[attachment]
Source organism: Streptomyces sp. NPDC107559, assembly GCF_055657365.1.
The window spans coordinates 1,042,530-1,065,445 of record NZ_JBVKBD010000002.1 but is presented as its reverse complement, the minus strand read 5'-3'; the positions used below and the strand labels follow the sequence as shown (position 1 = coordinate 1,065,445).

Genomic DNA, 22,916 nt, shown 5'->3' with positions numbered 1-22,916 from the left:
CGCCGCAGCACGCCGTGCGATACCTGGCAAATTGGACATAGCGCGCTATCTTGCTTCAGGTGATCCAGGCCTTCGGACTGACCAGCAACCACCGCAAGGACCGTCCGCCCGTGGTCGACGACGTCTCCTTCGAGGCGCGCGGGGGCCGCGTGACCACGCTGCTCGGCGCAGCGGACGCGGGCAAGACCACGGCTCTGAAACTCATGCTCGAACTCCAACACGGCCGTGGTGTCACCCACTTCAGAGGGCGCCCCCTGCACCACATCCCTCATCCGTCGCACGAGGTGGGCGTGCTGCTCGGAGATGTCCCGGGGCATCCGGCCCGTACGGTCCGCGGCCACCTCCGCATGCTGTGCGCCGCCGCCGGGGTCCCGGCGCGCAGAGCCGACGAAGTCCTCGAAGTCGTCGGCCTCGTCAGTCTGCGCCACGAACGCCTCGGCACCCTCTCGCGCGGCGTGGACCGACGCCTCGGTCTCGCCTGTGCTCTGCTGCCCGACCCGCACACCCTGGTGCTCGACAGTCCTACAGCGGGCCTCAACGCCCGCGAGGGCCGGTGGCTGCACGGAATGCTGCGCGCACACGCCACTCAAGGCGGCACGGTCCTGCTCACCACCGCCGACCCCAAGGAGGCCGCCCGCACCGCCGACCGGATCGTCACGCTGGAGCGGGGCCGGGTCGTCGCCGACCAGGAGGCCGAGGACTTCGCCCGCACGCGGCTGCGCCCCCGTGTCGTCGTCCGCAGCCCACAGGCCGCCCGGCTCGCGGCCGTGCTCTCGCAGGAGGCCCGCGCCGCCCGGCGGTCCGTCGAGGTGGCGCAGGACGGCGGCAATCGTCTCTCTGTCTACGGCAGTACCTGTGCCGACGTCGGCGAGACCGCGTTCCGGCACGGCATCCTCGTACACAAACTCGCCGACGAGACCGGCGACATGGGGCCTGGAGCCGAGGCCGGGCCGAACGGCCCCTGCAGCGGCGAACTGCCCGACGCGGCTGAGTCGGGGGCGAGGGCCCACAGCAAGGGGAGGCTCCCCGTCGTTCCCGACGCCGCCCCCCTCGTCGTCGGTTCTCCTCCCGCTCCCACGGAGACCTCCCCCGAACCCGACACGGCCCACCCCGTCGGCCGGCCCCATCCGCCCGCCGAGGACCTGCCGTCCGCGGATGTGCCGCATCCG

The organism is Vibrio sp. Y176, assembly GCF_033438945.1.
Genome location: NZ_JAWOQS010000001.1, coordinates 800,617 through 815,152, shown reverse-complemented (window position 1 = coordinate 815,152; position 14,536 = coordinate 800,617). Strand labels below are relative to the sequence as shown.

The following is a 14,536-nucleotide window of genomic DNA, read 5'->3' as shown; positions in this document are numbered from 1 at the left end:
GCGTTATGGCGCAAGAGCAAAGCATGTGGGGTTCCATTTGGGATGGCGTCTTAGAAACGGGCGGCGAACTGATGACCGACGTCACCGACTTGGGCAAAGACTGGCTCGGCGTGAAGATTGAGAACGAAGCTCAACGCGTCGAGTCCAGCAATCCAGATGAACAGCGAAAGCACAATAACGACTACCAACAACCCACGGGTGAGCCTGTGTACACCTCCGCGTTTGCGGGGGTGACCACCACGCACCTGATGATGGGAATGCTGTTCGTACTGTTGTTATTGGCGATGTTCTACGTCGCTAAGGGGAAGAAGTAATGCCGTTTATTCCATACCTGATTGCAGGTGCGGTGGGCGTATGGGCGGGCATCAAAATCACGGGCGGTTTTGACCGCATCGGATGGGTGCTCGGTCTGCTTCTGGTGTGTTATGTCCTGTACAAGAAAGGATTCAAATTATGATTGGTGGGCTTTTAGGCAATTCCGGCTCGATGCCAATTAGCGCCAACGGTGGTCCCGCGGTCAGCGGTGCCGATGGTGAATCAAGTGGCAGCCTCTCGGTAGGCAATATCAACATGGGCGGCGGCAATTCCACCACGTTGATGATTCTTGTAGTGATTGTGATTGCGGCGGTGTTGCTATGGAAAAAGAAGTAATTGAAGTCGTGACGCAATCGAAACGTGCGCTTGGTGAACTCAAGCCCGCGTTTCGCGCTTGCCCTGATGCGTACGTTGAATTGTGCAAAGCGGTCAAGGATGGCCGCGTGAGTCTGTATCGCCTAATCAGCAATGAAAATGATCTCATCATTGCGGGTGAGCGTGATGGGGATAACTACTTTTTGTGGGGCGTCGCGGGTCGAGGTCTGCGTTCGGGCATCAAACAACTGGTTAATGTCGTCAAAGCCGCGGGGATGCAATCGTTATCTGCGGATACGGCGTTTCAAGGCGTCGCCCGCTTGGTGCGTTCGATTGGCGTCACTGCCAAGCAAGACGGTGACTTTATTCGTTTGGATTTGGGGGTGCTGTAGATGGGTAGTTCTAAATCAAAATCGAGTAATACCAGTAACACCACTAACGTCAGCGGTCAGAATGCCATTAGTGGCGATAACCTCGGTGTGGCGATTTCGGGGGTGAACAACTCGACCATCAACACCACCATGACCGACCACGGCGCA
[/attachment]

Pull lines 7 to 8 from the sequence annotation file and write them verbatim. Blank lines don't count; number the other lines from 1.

The following is a 14,536-nucleotide window of genomic DNA, read 5'->3' as shown; positions in this document are numbered from 1 at the left end:
GCGTTATGGCGCAAGAGCAAAGCATGTGGGGTTCCATTTGGGATGGCGTCTTAGAAACGGGCGGCGAACTGATGACCGACGTCACCGACTTGGGCAAAGACTGGCTCGGCGTGAAGATTGAGAACGAAGCTCAACGCGTCGAGTCCAGCAATCCAGATGAACAGCGAAAGCACAATAACGACTACCAACAACCCACGGGTGAGCCTGTGTACACCTCCGCGTTTGCGGGGGTGACCACCACGCACCTGATGATGGGAATGCTGTTCGTACTGTTGTTATTGGCGATGTTCTACGTCGCTAAGGGGAAGAAGTAATGCCGTTTATTCCATACCTGATTGCAGGTGCGGTGGGCGTATGGGCGGGCATCAAAATCACGGGCGGTTTTGACCGCATCGGATGGGTGCTCGGTCTGCTTCTGGTGTGTTATGTCCTGTACAAGAAAGGATTCAAATTATGATTGGTGGGCTTTTAGGCAATTCCGGCTCGATGCCAATTAGCGCCAACGGTGGTCCCGCGGTCAGCGGTGCCGATGGTGAATCAAGTGGCAGCCTCTCGGTAGGCAATATCAACATGGGCGGCGGCAATTCCACCACGTTGATGATTCTTGTAGTGATTGTGATTGCGGCGGTGTTGCTATGGAAAAAGAAGTAATTGAAGTCGTGACGCAATCGAAACGTGCGCTTGGTGAACTCAAGCCCGCGTTTCGCGCTTGCCCTGATGCGTACGTTGAATTGTGCAAAGCGGTCAAGGATGGCCGCGTGAGTCTGTATCGCCTAATCAGCAATGAAAATGATCTCATCATTGCGGGTGAGCGTGATGGGGATAACTACTTTTTGTGGGGCGTCGCGGGTCGAGGTCTGCGTTCGGGCATCAAACAACTGGTTAATGTCGTCAAAGCCGCGGGGATGCAATCGTTATCTGCGGATACGGCGTTTCAAGGCGTCGCCCGCTTGGTGCGTTCGATTGGCGTCACTGCCAAGCAAGACGGTGACTTTATTCGTTTGGATTTGGGGGTGCTGTAGATGGGTAGTTCTAAATCAAAATCGAGTAATACCAGTAACACCACTAACGTCAGCGGTCAGAATGCCATTAGTGGCGATAACCTCGGTGTGGCGATTTCGGGGGTGAACAACTCGACCATCAACACCACCATGACCGACCACGGCGCA